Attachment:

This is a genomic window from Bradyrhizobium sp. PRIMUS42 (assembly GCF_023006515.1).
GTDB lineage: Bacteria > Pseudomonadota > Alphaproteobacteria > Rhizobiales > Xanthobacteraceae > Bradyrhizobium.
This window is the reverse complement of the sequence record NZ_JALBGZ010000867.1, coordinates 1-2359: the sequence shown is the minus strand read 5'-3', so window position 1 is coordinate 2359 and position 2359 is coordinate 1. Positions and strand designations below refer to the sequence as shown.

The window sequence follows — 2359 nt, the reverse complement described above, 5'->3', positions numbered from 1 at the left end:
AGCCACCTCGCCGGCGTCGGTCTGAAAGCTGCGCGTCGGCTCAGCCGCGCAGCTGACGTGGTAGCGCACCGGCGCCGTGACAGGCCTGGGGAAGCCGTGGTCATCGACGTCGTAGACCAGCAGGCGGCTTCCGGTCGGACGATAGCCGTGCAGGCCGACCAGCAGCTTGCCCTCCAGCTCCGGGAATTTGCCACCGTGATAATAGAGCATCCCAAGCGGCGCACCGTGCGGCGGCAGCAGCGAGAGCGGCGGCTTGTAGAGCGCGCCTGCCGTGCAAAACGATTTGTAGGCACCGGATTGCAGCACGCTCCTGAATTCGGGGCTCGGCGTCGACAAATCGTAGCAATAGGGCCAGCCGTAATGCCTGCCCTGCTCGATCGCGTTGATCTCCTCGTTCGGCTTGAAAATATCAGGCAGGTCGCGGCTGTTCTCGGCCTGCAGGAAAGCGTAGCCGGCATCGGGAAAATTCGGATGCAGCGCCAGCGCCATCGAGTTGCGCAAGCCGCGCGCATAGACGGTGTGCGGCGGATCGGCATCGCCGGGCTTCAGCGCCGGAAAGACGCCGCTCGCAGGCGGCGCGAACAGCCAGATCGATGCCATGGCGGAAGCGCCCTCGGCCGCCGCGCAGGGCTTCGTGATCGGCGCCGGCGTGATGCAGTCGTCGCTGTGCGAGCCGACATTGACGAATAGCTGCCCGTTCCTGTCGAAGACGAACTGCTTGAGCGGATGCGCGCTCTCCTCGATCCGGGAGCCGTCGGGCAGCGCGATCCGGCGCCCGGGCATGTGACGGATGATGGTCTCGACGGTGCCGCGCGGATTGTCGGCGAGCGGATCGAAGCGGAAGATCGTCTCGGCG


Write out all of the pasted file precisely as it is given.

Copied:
This is a genomic window from Bradyrhizobium sp. PRIMUS42 (assembly GCF_023006515.1).
GTDB lineage: Bacteria > Pseudomonadota > Alphaproteobacteria > Rhizobiales > Xanthobacteraceae > Bradyrhizobium.
This window is the reverse complement of the sequence record NZ_JALBGZ010000867.1, coordinates 1-2359: the sequence shown is the minus strand read 5'-3', so window position 1 is coordinate 2359 and position 2359 is coordinate 1. Positions and strand designations below refer to the sequence as shown.

The window sequence follows — 2359 nt, the reverse complement described above, 5'->3', positions numbered from 1 at the left end:
AGCCACCTCGCCGGCGTCGGTCTGAAAGCTGCGCGTCGGCTCAGCCGCGCAGCTGACGTGGTAGCGCACCGGCGCCGTGACAGGCCTGGGGAAGCCGTGGTCATCGACGTCGTAGACCAGCAGGCGGCTTCCGGTCGGACGATAGCCGTGCAGGCCGACCAGCAGCTTGCCCTCCAGCTCCGGGAATTTGCCACCGTGATAATAGAGCATCCCAAGCGGCGCACCGTGCGGCGGCAGCAGCGAGAGCGGCGGCTTGTAGAGCGCGCCTGCCGTGCAAAACGATTTGTAGGCACCGGATTGCAGCACGCTCCTGAATTCGGGGCTCGGCGTCGACAAATCGTAGCAATAGGGCCAGCCGTAATGCCTGCCCTGCTCGATCGCGTTGATCTCCTCGTTCGGCTTGAAAATATCAGGCAGGTCGCGGCTGTTCTCGGCCTGCAGGAAAGCGTAGCCGGCATCGGGAAAATTCGGATGCAGCGCCAGCGCCATCGAGTTGCGCAAGCCGCGCGCATAGACGGTGTGCGGCGGATCGGCATCGCCGGGCTTCAGCGCCGGAAAGACGCCGCTCGCAGGCGGCGCGAACAGCCAGATCGATGCCATGGCGGAAGCGCCCTCGGCCGCCGCGCAGGGCTTCGTGATCGGCGCCGGCGTGATGCAGTCGTCGCTGTGCGAGCCGACATTGACGAATAGCTGCCCGTTCCTGTCGAAGACGAACTGCTTGAGCGGATGCGCGCTCTCCTCGATCCGGGAGCCGTCGGGCAGCGCGATCCGGCGCCCGGGCATGTGACGGATGATGGTCTCGACGGTGCCGCGCGGATTGTCGGCGAGCGGATCGAAGCGGAAGATCGTCTCGGCG